Captive Bred Tangs are less at risk of getting diseases

Captive Bred Livestock and Aquarium Biosecurity

Aquarium disease sucks. And that’s to say the least, because frustration with recurring maladies
is the single biggest reason people leave the hobby. It's probably been that way for many
generations of aquarium enthusiasts. While it creates a tiny market for medications, the impact
on the aquarium livestock trade is substantial. Everyone can get hit here, from distributors to
stores to hobbyists.

For saltwater aquarists, the most common and most destructive aquarium disease is a fish
disease: the so-called marine ich (Cryptocaryon). But there are also newer, equally ugly
epidemics appearing in the industry. Take for example Uronema; once restricted mainly to
certain fish groups (e.g. seahorses), infestations of this horrible parasite are getting nastier and
attacking more species. Could it be that some aquarium pests are becoming resistant to typical
(and overused) remedies? We have certainly already begun to see this in some sectors (i.e.
foodfish) of the aquaculture industry.

So, even with all the improvements in filtration, sterilization, sea salt formulas, diet, etc. that will
come, we may never beat some of these pathogens. When it really comes down to it, the best
way to deal with aquarium disease is a relentless and aggressive approach to disease
prevention.

When thinking of aquarium disease prevention, diverse applications may come to mind:
Quarantine, UV sterilization, good net washing, various sorts of coral dips, and so on. But one of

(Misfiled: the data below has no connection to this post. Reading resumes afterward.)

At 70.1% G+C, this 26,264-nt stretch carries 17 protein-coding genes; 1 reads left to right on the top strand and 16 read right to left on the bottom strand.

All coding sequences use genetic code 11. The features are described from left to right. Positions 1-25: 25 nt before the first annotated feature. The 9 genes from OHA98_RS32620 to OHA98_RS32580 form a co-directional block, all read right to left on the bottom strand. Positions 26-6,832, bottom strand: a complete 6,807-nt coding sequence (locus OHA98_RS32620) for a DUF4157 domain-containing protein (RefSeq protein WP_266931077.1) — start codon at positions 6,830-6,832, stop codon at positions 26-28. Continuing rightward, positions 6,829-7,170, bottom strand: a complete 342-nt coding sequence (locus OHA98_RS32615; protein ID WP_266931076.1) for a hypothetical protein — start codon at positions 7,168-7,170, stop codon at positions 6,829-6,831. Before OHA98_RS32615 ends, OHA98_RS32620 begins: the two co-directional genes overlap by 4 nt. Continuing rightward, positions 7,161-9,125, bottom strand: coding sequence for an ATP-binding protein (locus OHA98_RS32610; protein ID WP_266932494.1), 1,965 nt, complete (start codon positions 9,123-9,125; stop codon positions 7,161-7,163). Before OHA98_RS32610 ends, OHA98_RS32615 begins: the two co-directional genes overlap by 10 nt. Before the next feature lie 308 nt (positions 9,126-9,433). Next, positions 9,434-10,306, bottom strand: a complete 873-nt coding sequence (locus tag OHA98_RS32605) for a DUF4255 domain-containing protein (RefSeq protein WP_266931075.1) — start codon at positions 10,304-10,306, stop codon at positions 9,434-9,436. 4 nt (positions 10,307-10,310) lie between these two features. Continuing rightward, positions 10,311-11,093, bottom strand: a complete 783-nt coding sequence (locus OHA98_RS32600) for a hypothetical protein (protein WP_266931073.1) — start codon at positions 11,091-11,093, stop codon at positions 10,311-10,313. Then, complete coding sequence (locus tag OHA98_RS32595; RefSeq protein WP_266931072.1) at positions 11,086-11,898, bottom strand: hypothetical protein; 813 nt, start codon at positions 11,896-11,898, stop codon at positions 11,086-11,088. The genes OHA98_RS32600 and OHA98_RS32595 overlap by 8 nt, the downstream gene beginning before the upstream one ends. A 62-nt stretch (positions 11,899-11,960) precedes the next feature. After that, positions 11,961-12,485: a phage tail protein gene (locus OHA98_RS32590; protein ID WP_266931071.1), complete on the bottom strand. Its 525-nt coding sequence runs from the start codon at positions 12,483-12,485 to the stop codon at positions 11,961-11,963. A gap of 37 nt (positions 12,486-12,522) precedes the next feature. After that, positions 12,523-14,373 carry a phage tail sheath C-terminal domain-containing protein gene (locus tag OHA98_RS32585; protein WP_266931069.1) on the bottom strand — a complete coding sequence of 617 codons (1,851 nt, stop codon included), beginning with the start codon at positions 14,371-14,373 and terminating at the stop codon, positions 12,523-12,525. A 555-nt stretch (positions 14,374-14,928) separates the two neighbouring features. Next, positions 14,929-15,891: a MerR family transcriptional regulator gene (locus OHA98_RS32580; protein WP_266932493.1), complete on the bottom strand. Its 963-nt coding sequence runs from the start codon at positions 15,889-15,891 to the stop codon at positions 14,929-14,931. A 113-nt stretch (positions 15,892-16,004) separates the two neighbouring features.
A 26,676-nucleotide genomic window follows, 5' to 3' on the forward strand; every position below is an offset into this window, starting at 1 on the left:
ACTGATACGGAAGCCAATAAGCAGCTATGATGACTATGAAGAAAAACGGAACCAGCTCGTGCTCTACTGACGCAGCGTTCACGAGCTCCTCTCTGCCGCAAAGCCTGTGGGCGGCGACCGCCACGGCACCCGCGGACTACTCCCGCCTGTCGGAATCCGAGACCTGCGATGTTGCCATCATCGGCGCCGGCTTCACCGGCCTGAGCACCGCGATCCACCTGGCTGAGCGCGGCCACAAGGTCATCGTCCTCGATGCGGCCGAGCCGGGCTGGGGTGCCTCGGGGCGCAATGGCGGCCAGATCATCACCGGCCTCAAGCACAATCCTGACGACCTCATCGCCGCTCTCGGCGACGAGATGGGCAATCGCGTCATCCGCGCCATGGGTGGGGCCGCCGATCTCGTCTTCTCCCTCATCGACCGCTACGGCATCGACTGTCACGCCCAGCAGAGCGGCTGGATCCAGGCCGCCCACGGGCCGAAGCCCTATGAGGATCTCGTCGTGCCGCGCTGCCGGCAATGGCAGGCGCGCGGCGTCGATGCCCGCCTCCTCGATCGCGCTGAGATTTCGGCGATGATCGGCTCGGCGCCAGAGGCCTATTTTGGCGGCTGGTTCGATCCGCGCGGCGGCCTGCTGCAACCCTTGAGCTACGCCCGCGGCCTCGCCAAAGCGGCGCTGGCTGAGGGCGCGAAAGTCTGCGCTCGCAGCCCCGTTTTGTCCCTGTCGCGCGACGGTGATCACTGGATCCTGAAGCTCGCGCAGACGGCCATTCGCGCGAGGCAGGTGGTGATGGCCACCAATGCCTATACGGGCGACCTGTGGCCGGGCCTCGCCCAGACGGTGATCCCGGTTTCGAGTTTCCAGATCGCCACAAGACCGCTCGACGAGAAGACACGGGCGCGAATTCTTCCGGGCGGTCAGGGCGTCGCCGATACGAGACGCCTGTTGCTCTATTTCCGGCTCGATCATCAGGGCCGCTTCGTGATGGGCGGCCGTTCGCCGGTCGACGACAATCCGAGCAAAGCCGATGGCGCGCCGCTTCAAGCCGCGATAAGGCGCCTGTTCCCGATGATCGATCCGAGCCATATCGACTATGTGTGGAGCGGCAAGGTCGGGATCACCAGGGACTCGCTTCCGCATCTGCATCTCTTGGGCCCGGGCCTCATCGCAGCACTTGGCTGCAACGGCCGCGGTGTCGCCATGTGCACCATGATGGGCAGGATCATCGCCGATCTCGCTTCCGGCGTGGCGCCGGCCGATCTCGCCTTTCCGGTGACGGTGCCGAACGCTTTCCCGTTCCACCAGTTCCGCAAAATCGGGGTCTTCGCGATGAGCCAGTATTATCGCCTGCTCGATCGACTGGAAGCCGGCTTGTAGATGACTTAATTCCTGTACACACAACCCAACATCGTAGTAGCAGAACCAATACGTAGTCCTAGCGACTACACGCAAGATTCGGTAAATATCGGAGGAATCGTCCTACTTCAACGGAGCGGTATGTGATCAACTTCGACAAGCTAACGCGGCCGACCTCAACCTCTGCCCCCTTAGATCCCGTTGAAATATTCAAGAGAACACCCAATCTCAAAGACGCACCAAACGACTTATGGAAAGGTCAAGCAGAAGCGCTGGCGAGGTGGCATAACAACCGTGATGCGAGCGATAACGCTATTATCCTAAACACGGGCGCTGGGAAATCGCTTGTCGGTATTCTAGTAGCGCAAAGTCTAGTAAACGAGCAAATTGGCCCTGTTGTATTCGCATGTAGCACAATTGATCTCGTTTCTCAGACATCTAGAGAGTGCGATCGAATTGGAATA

the very first (and arguably most important) steps in the disease prevention is sourcing captive bred livestock
that is least likely to carry pathogens or other unwelcomed hitchhikers. Few players in the
saltwater ornamental fish trade would deny that farmed aquarium livestock is overall healthier,
less stressed and significantly less likely to bear illness.

Of the captive bred kind

There has in the last decade been a sort of renaissance in the field of ornamental marine
aquaculture. Such could be said about either fish or invertebrates (especially corals). Now,
having for years been able to assess the real-world differences between wild-caught and
captive bred aquarium livestock, most experienced marine aquarium hobbyists would concede
that cultured animals–even cultured plants and macroalgae–are more fit than wild stock to
thrive in captivity. This usually is most obvious further down the supply chain (e.g. pet stores),
when diseases are most likely to become apparent.

Sadly, wild-caught animals are less amenable to shipping than cultured stock. Yet, it is the wild
stuff that generally endures the longest and harshest shipping. Everything from rough handling
to poor holding conditions might have already stressed the wild creature to the breaking point!
By the time it reaches its market destination, it very possibly is in a world of hurt.

In contrast, cultured animals enjoy a relatively pampered upbringing (owing to the hard work of
some hatchery tech). While not always perfect, hatchery conditions are typically very well
controlled. For example, because of biosecurity concerns, hatcheries bring outside stock into